The USPSTF recently advised against screening men older than age 75 for prostate cancer.
Is that recommendation sound? The NEJM has a nice perspective piece detailing the reasons why.
Some interesting points here.
First, efficacy for treatment in men aged 75 or older is questionable at best, as “18 radical prostatectomies would have to be performed to prevent a single death from prostate cancer over a 12-year period.” Furthermore, this level of effectiveness appears to be “confined to men 65 years of age or younger.”
Also, there are risks of routinely monitoring the PSA in an older population. PSA levels are age-dependent, meaning that men may have levels above the 4.0 ng per liter threshold without having disease. Prostate biopsies and subsequent procedures also have inherent risks, which again are age related, rising after the age of 75.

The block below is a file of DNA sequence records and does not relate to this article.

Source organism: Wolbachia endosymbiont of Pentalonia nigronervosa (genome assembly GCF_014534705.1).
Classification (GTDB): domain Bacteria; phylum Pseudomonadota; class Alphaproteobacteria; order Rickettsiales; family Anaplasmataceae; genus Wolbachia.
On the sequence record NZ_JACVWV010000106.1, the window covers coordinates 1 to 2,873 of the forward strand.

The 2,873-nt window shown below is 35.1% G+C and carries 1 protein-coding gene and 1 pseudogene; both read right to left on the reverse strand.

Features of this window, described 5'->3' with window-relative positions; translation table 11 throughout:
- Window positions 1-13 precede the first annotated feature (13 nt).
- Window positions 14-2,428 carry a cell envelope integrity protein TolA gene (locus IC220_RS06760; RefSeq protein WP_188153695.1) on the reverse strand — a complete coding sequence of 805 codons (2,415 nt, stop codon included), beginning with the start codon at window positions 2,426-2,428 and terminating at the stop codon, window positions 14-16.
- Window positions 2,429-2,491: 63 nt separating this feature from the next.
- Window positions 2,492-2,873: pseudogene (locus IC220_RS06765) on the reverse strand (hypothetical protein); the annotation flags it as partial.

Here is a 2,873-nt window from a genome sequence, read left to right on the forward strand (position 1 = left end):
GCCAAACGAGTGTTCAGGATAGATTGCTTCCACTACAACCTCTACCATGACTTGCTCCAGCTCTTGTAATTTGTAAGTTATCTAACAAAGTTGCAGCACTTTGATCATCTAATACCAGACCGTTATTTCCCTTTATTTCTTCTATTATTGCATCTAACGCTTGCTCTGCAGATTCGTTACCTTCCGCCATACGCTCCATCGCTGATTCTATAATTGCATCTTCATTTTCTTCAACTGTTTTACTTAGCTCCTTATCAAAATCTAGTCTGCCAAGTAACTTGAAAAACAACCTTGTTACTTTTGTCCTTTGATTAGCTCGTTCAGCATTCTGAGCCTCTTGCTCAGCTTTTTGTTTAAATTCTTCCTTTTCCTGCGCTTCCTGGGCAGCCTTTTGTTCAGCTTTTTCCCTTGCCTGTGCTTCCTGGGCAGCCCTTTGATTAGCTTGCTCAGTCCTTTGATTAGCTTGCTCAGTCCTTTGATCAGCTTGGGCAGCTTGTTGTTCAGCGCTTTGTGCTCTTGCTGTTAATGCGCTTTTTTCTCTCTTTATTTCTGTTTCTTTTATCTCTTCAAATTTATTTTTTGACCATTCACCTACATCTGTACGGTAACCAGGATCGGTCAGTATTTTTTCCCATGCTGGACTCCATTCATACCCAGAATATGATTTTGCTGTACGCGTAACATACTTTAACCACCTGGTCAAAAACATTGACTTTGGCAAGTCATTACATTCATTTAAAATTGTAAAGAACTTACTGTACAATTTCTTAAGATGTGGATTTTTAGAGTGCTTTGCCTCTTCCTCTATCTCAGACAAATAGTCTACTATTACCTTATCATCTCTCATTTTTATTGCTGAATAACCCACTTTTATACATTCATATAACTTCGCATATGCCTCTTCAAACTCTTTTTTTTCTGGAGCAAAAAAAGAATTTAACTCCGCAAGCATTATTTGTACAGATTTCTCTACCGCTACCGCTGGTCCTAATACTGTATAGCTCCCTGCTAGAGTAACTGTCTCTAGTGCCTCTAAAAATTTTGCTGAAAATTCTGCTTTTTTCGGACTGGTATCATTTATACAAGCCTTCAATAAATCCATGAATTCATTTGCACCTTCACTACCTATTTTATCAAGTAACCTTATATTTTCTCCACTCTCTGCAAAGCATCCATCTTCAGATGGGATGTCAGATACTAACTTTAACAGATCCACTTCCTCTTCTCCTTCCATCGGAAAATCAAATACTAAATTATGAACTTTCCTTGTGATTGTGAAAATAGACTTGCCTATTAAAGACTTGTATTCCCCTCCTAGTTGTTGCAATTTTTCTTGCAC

I agree with the USPSTF’s recommendation that the risks of prostate cancer screening outweigh the benefits in older men. It’s important for patients to understand why.